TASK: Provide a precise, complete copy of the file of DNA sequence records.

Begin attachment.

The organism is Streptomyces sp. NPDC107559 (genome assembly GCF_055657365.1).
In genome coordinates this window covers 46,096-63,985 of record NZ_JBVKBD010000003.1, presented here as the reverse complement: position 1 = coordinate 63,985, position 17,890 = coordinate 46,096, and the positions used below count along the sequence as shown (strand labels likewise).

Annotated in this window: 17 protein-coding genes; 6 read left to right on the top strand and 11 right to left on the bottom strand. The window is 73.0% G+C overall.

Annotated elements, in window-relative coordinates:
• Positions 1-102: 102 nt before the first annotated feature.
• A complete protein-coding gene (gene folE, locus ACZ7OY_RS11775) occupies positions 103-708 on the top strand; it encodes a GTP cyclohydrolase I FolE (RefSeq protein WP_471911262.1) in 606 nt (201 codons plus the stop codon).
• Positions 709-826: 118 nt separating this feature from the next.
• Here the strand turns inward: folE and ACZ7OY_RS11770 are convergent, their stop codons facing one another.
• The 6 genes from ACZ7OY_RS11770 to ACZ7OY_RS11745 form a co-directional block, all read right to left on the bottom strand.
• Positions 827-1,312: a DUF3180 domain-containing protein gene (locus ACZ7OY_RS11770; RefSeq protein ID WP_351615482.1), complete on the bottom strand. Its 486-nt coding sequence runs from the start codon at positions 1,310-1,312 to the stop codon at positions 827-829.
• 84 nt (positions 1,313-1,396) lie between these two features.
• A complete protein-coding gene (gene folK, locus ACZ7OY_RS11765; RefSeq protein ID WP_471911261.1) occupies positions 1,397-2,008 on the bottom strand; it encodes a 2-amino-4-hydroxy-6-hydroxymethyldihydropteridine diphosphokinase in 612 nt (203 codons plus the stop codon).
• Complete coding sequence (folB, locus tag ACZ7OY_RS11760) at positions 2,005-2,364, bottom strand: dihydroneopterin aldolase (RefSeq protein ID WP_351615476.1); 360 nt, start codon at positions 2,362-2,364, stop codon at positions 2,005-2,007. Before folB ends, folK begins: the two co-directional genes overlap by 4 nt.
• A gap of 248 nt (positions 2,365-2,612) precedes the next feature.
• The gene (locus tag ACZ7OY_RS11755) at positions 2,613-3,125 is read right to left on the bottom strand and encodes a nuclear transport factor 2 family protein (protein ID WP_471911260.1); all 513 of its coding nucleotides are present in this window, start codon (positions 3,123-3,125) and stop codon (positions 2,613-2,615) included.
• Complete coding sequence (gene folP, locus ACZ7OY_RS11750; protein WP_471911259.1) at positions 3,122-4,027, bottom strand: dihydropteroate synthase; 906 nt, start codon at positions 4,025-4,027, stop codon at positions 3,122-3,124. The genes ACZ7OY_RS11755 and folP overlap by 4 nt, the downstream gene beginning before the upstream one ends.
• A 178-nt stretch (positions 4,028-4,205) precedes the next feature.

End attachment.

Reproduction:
The organism is Streptomyces sp. NPDC107559 (genome assembly GCF_055657365.1).
In genome coordinates this window covers 46,096-63,985 of record NZ_JBVKBD010000003.1, presented here as the reverse complement: position 1 = coordinate 63,985, position 17,890 = coordinate 46,096, and the positions used below count along the sequence as shown (strand labels likewise).

Annotated in this window: 17 protein-coding genes; 6 read left to right on the top strand and 11 right to left on the bottom strand. The window is 73.0% G+C overall.

Annotated elements, in window-relative coordinates:
• Positions 1-102: 102 nt before the first annotated feature.
• A complete protein-coding gene (gene folE, locus ACZ7OY_RS11775) occupies positions 103-708 on the top strand; it encodes a GTP cyclohydrolase I FolE (RefSeq protein WP_471911262.1) in 606 nt (201 codons plus the stop codon).
• Positions 709-826: 118 nt separating this feature from the next.
• Here the strand turns inward: folE and ACZ7OY_RS11770 are convergent, their stop codons facing one another.
• The 6 genes from ACZ7OY_RS11770 to ACZ7OY_RS11745 form a co-directional block, all read right to left on the bottom strand.
• Positions 827-1,312: a DUF3180 domain-containing protein gene (locus ACZ7OY_RS11770; RefSeq protein ID WP_351615482.1), complete on the bottom strand. Its 486-nt coding sequence runs from the start codon at positions 1,310-1,312 to the stop codon at positions 827-829.
• 84 nt (positions 1,313-1,396) lie between these two features.
• A complete protein-coding gene (gene folK, locus ACZ7OY_RS11765; RefSeq protein ID WP_471911261.1) occupies positions 1,397-2,008 on the bottom strand; it encodes a 2-amino-4-hydroxy-6-hydroxymethyldihydropteridine diphosphokinase in 612 nt (203 codons plus the stop codon).
• Complete coding sequence (folB, locus tag ACZ7OY_RS11760) at positions 2,005-2,364, bottom strand: dihydroneopterin aldolase (RefSeq protein ID WP_351615476.1); 360 nt, start codon at positions 2,362-2,364, stop codon at positions 2,005-2,007. Before folB ends, folK begins: the two co-directional genes overlap by 4 nt.
• A gap of 248 nt (positions 2,365-2,612) precedes the next feature.
• The gene (locus tag ACZ7OY_RS11755) at positions 2,613-3,125 is read right to left on the bottom strand and encodes a nuclear transport factor 2 family protein (protein ID WP_471911260.1); all 513 of its coding nucleotides are present in this window, start codon (positions 3,123-3,125) and stop codon (positions 2,613-2,615) included.
• Complete coding sequence (gene folP, locus ACZ7OY_RS11750; protein WP_471911259.1) at positions 3,122-4,027, bottom strand: dihydropteroate synthase; 906 nt, start codon at positions 4,025-4,027, stop codon at positions 3,122-3,124. The genes ACZ7OY_RS11755 and folP overlap by 4 nt, the downstream gene beginning before the upstream one ends.
• A 178-nt stretch (positions 4,028-4,205) precedes the next feature.